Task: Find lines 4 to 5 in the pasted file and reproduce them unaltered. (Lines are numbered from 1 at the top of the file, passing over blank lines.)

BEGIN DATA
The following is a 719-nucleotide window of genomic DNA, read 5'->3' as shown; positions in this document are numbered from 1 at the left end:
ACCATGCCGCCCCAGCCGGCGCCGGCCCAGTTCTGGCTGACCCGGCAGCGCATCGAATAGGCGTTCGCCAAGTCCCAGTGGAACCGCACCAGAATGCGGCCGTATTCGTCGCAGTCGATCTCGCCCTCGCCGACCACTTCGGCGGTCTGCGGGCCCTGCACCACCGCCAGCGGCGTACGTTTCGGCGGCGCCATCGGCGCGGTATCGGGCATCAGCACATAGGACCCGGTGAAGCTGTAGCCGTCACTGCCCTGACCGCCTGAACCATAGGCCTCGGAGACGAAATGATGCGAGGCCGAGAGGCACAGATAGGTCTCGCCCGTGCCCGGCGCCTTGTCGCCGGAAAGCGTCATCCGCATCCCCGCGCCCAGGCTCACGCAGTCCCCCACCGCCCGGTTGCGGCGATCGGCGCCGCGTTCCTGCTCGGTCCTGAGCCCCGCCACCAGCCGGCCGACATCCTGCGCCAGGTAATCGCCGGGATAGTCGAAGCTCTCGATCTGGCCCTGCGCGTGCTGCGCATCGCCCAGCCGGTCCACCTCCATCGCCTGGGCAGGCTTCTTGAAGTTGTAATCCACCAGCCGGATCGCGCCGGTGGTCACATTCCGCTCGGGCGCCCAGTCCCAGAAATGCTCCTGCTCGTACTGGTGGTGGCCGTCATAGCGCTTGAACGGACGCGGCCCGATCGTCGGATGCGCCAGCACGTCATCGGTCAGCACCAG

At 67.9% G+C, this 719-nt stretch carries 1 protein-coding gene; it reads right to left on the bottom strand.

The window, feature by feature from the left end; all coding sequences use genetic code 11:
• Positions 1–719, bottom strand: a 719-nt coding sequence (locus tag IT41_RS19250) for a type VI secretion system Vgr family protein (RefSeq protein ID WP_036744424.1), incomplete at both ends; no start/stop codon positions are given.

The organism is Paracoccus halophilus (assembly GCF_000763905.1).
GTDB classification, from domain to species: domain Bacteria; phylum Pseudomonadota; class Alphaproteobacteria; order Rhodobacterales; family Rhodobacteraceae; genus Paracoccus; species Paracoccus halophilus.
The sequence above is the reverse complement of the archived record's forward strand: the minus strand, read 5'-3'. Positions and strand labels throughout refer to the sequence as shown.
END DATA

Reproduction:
The window, feature by feature from the left end; all coding sequences use genetic code 11:
• Positions 1–719, bottom strand: a 719-nt coding sequence (locus tag IT41_RS19250) for a type VI secretion system Vgr family protein (RefSeq protein ID WP_036744424.1), incomplete at both ends; no start/stop codon positions are given.